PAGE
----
Category Archives: Morgantown

WVU Students: Tips for Suspension and Expulsion Hearings

In a recent article featured in The Huffington Post, the author wrote about West Virginia University by stating, “Students and fans at one of the top party schools in the country won a big football game Saturday. So they lit some fires and flipped a car.”

Unfortunately for the West Virginia University community, the idea of students who love to set fires and flip over cars has become almost a tradition of sorts. What many students and their parents may not know, however, is that a student from West Virginia University who participates in these activities may face suspension or expulsion from school. This outcome is life-changing as suspension or expulsion may affect your ability to finish your college degree or secure gainful employment.

Student Disciplinary Hearings – Suspension and Expulsion Hearings

If a student faces suspension or expulsion, the student faces a hearing panel organized by the Office of Student Conduct to determine what action the University is going to take against the student. The hearing panel consists of both faculty and students, and the hearing panel serves as both judge and jury in the matter. The accused student is given an opportunity to present opening and closing statements, testify on his/her own behalf, call and question witnesses, and introduce evidence. If you are a student facing this situation, here are some common sense types for preparing for the hearing:

1) Take responsibility for your actions.

2) Be prepared to explain to the hearing panel your plan for changing your behavior in the future, and how the decision of the hearing panel will affect your future.

3) Be prepared to explain the hearing panel why you are proud to be a Mountaineer, and why it is meaningful for you to be able to graduate from West Virginia University.

4) Provide the hearing panel with character references either by submitting letters of reference to the Office of Student Conduct prior to the hearing, or calling a witness on your behalf at the hearing to talk about your good character.

5) Read the possible sanctions listed in the University Student Conduct Code, and be prepared to suggest sanctions that you think would best help you and be appropriate in the situation.

During hearings for suspension or expulsion, students are entitled to have a lawyer appear on their behalf at the Student Conduct Hearing. Because these hearings involve opening and closing statements, the introduction of evidence, questioning of witnesses, and statements by the accused student — all things present in a court hearing or trial — you may be best served by retaining counsel to assist you throughout the hearing process. Likewise, if the hearing panel has issued a ruling that you do not agree with, you have the right to appeal and you may be best served by seeking the counsel of an attorney to assist you in this process.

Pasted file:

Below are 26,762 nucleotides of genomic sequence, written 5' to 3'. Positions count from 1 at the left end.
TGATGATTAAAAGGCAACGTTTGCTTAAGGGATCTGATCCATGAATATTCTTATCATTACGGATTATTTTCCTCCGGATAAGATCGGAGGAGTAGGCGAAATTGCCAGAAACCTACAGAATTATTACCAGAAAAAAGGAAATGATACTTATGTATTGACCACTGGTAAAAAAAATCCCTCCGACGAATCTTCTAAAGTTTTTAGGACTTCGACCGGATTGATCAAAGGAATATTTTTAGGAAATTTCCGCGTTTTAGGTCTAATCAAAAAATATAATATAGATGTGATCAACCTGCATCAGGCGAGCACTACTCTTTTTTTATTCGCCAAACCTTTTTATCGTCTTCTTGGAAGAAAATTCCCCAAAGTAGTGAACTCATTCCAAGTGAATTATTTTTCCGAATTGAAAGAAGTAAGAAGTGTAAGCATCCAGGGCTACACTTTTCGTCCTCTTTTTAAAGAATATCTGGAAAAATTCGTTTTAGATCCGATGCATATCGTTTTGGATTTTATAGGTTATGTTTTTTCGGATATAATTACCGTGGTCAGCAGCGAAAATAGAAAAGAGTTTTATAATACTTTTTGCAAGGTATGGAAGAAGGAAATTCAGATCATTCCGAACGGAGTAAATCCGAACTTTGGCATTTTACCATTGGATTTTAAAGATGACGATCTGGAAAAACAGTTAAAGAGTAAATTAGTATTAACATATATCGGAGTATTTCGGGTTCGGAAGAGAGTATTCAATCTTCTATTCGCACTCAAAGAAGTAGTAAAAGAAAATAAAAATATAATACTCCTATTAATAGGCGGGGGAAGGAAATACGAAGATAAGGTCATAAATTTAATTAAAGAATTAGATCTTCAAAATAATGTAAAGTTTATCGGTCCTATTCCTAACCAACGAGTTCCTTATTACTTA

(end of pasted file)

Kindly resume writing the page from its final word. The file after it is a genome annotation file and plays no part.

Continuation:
Should you face an upcoming suspension or expulsion hearing at West Virginia University, please feel free to contact the attorneys at Adams Legal Group, PLLC,  (304) 381-2166 for assistance.

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by | November 1, 2013 · 12:08 pm

Welcome Back WVU Students

West Virginia University and Morgantown, WV saw an influx of 30,000 or so students, as the 2012-2013 WVU school year gets underway. It is always an exciting time around Morgantown, as most businesses, the city and the University are bustling with activity and commerce. It is also an anxious and exciting time for students, some of whom have left the confines and patriarchal control of their parents home for the first time. As this freedom meets with ample opportunities to explore this great city of Morgantown, WV, we at Adams Legal Group, PLLC hope that most of the new students find constructive outlets for this freedom and to burn off the stress and anxiety of all of the new challenges faced under these conditions.

Unfortunately, the reality sometimes becomes that some students take this new freedom and find opportunities for anxiety- and stress-relief in drinking and partying, instead of burning it off through a good long hike up at Coopers’ Rock in this gorgeous late-Summer & Fall weather. As WVU students bustled into Morgantown WV last weekend, unfortunately the WVU police, the Morgantown City police and the Monongalia County Sheriffs office was confronted with a bustle of activity and arrests. Hundreds of arrests have been made in the past week, already, mostly for public intoxication, obstruction, underage drinking, DUIs, and possession charges. While it is great to be social and find different outlets for social engagement and stress relief, we urge students to exercise prudence in moderating their behavior within legal limits. Keep Morgantown safe for you, your fellow students, and all the members of this great city – don’t drink and drive, moderate your drinking within reasonable limits, be respectful of establishments, other patrons and law enforcement.